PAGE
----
Conor’s allies include his older brother, Brendan (a larger-than-life Gus Halpert), who harangues him about music and feedback. Conor’s sister Anne (Skyler Volpe) gains a more of a prominent voice and she asserts her own fate—which goes unresolved in the movie when she vanishes—and she has her musical catharsis when she detonates into a head-banging fit when she’s in the storm of her parents’ quarrels. A supportive adult figure (Anne L. Nathan) offers encouragement to the boys and a safe space for the bullying Barry to grow and hone his skills—which is a sporadic plot point that needed development—and she delivers a smack-down that dangles an epiphany before Brother Baxter that he refuses to receive.

For all the delicate unraveling of the characters mentioned above, it is a letdown that it neglects to substantially revel in the individuality of each of Connor’s bandmates as they mature their craft, as if most of them serve no purpose other than to provide the music for Conor. Darren (Max William Bartos) is seen experimenting with their scrappy resources, scrambling-and-scurrying to film a number with working understanding of the medium, misaiming the camera, and resourcefully hair-spraying smoke to stimulate an atmospheric fog, and he gets to divulge his own dreams to Conor. The furthest we know about Eamon (Sam Poon) is that he loves his bunny—yes, he clutches a d’aaaaaaw-cute real bunny—and fears his rough father. But insight into the other bandmates is lacking. Their blossoming into a colorful gender-androgynous collective is a delight, all while I wished the bandmates were just more than extension of its leading character.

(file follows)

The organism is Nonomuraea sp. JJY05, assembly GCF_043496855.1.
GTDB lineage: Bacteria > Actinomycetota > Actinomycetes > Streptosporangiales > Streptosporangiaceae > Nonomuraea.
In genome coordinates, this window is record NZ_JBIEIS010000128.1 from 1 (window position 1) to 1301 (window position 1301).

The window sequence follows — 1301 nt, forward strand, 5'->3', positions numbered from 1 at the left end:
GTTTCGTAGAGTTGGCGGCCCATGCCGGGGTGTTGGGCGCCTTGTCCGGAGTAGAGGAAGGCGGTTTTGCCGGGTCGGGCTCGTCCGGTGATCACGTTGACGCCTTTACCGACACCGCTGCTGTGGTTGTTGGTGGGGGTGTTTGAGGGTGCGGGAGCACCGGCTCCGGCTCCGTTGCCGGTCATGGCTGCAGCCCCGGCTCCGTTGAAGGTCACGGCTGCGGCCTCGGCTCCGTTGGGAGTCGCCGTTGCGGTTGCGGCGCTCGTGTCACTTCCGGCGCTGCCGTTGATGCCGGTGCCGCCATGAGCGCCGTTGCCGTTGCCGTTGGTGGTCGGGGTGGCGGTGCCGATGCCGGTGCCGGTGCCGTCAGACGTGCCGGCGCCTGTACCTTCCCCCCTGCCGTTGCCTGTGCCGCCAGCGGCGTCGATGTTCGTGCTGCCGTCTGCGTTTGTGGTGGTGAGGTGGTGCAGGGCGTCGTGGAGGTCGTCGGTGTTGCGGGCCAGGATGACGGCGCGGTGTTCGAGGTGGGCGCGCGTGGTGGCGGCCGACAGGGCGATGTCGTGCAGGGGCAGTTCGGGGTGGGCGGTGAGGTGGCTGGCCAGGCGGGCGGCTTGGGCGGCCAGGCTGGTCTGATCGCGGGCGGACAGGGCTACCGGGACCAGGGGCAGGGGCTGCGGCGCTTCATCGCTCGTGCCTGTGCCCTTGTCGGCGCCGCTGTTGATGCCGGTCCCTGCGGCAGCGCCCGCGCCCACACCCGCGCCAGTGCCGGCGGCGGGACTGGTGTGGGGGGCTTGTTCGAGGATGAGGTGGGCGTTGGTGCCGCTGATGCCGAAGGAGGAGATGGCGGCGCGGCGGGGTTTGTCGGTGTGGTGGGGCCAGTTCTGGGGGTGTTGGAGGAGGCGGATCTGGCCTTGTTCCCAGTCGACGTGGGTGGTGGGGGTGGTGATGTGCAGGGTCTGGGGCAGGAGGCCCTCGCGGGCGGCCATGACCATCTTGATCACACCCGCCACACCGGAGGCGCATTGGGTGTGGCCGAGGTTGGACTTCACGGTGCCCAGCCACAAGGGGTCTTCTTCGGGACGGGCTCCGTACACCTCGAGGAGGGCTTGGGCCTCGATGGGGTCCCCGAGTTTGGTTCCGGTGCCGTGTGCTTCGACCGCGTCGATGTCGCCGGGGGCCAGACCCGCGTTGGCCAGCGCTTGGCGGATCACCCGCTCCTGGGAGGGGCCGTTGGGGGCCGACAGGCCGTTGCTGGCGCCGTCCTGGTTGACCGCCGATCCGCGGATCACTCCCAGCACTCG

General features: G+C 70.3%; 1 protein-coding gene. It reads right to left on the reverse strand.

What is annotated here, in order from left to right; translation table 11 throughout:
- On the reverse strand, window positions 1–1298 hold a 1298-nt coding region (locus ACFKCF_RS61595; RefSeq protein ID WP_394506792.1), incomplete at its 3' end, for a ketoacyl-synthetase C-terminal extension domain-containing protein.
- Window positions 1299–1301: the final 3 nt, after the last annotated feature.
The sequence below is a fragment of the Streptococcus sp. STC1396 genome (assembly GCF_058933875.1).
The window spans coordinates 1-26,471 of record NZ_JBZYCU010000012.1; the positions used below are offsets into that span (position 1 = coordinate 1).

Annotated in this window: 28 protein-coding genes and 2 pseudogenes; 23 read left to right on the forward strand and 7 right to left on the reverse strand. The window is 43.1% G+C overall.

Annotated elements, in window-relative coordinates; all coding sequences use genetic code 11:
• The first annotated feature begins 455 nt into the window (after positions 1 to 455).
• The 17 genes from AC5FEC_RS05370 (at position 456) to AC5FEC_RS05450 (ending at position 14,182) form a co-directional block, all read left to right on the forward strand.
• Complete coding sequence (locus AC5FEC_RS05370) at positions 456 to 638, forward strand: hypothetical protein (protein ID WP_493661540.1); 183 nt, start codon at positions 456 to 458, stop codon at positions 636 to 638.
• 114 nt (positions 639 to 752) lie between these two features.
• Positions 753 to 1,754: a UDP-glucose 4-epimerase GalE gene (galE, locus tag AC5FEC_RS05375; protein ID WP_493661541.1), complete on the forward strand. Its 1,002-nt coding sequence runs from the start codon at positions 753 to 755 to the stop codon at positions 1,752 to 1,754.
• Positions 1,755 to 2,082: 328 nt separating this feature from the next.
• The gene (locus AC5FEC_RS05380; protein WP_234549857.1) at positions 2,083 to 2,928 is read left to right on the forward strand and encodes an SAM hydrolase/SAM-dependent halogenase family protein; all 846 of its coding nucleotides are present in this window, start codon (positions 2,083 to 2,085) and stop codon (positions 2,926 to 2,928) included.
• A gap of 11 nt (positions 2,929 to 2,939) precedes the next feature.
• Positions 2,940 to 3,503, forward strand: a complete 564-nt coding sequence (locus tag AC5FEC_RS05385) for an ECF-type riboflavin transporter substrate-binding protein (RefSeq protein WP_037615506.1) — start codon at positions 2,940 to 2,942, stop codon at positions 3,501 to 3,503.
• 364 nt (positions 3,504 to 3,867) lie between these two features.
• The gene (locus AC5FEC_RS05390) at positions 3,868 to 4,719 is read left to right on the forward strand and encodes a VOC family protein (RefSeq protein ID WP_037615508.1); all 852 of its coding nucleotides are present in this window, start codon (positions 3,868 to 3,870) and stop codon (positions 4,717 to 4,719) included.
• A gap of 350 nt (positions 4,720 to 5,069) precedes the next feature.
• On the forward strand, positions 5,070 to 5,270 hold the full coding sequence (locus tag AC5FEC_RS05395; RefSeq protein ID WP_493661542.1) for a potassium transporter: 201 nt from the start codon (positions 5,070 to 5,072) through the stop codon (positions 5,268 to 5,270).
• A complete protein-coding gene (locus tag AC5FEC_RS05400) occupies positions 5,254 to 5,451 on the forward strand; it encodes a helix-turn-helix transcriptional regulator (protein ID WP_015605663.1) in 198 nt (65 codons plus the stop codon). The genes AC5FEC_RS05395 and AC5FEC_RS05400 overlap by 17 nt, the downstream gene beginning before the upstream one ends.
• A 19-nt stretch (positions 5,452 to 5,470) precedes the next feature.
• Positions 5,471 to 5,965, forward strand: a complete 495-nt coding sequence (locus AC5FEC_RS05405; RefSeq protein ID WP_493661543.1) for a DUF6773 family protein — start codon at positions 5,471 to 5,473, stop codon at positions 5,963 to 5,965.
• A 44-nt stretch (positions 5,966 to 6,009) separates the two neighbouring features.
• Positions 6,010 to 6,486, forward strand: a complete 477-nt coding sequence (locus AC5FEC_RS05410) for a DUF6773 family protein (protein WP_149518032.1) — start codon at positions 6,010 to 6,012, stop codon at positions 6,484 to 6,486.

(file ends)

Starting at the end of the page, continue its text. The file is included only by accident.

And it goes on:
Not unlike the movie, Sing Street repudiates the restrictive and toxic manhood demanded by the likes of Conor’s father and Brother Baxter and champions its gender-fluidity. In the movie, when the boys assemble for their first music video, Raphina insists on doing make-up for everyone, which Connor obliges to while the other boys cry out, “I’m not doing make-up.” Contrast this to the boys’ stage counterparts who are receptive to make-up from the get-go. One bandmate visibly blossoms in femininity and flamboyance, wearing pink ribbons from his hair then later Xmas-tree earrings. Connor himself begins with dark and grey hues and ends his transformation with a pink denim jacket.